Ultra-Orthodox Zionists: Will this Election Expose a Tacit Change in Haredi Society?

Opinion polls are predicting many floating voters in the ultra-Orthodox community will vote for the far-right Otzma Yehudit party reflecting the processes and changes that are taking place, deep below the surface, within ultra-Orthodox society. A combination of increased nationalism, anger at the leadership in the aftermath of the Meron disaster and their handling of the coronavirus pandemic, as well as outrage over the exposure of sexual harassment scandals, is leading many Haredim to look for a political alternative to their aged representative in the Knesset. ‘The traditional Haredi issue is on the agenda in any case, and someone will take care of it,’ explains one ultra-Orthodox Jerusalemite. ‘I won’t vote for United Torah Judaism again; I’ll vote for someone else who has similar views to me – and that’s Ben-Gvir.’ A Shomrim analysis

Opinion polls are predicting many floating voters in the ultra-Orthodox community will vote for the far-right Otzma Yehudit party reflecting the processes and changes that are taking place, deep below the surface, within ultra-Orthodox society. A combination of increased nationalism, anger at the leadership in the aftermath of the Meron disaster and their handling of the coronavirus pandemic, as well as outrage over the exposure of sexual harassment scandals, is leading many Haredim to look for a political alternative to their aged representative in the Knesset. ‘The traditional Haredi issue is on the agenda in any case, and someone will take care of it,’ explains one ultra-Orthodox Jerusalemite. ‘I won’t vote for United Torah Judaism again; I’ll vote for someone else who has similar views to me – and that’s Ben-Gvir.’ A Shomrim analysis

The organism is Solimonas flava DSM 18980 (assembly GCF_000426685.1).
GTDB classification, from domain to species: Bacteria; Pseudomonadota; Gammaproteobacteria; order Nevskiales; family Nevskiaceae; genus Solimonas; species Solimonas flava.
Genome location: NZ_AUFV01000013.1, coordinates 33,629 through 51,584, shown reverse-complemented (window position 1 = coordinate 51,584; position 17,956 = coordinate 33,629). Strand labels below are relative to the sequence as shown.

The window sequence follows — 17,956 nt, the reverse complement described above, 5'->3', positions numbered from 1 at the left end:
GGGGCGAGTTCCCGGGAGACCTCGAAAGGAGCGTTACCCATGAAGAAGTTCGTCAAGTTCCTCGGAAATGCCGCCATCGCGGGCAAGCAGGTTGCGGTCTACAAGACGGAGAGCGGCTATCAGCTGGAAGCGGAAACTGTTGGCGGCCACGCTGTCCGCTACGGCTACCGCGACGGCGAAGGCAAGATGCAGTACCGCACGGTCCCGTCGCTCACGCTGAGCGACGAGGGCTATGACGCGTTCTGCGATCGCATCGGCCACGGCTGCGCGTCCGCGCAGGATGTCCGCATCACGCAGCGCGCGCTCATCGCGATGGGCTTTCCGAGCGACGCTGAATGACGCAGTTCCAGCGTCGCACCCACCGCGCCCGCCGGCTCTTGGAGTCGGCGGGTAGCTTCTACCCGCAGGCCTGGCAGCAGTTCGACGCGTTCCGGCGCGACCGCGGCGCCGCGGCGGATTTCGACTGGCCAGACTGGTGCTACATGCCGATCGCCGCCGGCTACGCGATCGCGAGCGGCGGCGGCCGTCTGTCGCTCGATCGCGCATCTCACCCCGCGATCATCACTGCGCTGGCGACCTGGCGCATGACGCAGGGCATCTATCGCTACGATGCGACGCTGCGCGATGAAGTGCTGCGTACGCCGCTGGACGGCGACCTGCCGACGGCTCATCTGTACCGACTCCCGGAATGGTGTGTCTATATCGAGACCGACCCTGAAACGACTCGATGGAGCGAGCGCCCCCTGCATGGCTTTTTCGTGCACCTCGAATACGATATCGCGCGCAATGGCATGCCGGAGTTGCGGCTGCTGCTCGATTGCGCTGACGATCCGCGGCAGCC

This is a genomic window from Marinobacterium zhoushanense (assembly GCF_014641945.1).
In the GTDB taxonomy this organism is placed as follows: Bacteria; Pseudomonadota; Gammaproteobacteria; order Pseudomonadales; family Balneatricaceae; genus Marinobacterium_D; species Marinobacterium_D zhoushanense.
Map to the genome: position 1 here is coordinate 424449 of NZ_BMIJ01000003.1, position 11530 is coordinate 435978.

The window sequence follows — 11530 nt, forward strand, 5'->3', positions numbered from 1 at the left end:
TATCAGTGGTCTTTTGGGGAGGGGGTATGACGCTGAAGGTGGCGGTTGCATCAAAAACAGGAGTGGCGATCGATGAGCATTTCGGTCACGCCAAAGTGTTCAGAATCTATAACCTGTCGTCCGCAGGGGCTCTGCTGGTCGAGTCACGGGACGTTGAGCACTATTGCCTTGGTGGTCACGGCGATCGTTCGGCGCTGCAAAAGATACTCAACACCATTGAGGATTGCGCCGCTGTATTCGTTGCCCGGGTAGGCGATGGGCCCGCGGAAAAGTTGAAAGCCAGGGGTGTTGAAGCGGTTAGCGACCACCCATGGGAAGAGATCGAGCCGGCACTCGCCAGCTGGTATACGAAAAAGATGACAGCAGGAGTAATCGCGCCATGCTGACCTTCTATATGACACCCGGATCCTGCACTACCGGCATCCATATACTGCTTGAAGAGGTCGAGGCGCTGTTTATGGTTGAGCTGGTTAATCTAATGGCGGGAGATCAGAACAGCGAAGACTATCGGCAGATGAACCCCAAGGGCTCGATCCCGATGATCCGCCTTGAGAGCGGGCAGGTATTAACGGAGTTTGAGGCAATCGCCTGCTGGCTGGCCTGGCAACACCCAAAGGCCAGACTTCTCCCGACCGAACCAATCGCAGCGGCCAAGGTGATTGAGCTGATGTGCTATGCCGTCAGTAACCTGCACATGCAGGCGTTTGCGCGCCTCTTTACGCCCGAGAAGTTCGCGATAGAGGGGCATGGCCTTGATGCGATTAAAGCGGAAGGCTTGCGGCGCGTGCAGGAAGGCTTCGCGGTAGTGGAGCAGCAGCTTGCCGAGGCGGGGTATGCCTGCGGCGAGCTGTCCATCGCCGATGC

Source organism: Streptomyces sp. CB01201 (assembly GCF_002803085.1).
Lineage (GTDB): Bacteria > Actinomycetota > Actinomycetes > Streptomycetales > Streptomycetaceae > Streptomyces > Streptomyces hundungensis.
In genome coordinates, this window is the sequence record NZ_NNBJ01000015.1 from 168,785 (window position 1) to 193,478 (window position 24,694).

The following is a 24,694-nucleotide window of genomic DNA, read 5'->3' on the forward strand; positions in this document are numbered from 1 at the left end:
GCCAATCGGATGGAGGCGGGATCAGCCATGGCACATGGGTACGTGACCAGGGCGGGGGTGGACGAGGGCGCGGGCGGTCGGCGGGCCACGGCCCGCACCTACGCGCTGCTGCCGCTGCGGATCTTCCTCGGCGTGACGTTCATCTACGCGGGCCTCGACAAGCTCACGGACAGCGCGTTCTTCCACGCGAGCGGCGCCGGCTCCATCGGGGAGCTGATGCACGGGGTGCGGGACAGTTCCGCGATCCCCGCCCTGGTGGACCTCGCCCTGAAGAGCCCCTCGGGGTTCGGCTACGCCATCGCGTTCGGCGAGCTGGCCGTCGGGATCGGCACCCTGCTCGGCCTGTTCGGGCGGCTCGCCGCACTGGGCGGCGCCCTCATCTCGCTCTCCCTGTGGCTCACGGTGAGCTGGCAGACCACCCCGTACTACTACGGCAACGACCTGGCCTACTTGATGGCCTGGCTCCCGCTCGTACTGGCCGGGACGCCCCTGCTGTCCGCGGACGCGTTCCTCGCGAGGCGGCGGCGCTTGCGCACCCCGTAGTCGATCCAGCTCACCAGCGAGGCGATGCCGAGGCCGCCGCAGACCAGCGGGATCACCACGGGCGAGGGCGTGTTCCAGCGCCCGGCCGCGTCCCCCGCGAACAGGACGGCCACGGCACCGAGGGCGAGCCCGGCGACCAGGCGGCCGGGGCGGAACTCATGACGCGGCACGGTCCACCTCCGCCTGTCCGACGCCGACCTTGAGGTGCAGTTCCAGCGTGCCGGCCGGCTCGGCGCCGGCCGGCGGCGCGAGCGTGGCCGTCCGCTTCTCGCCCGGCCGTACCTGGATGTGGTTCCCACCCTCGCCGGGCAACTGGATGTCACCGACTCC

Opinion polls are predicting many floating voters in the ultra-Orthodox community will vote for the far-right Otzma Yehudit party reflecting the processes and changes that are taking place, deep below the surface, within ultra-Orthodox society. A combination of increased nationalism, anger at the leadership in the aftermath of the Meron disaster and their handling of the coronavirus pandemic, as well as outrage over the exposure of sexual harassment scandals, is leading many Haredim to look for a political alternative to their aged representative in the Knesset. ‘The traditional Haredi issue is on the agenda in any case, and someone will take care of it,’ explains one ultra-Orthodox Jerusalemite. ‘I won’t vote for United Torah Judaism again; I’ll vote for someone else who has similar views to me – and that’s Ben-Gvir.’ A Shomrim analysis

Chen Shalita

MK Itamar Ben-Gvir (right) and MK Aryeh Deri with MK Moshe Gafni. Photos: Reuters, Bea Bar Kallos

October 3, 2022

Summary

Whether they are moving in the direction of Itamar Ben-Gvir, or toward Benjamin Netanyahu and Benny Gantz, there is little doubt that the changes that ultra-Orthodox society is undergoing are manifesting themselves in the voting patterns for Israel’s upcoming general election. According to the latest predictions, the percentage of ultra-Orthodox Israelis voting for parties that are not, by definition, Haredi – in other words, any party other than United Torah Judaism or Shas – will rise in this election. The biggest winner is expected to be the Religious Zionism slate, under the leadership of Bezalel Smotrich and Itamar Ben-Gvir. According to polls, ultra-Orthodox voters could give the far-right party an extra two seats in the next Knesset.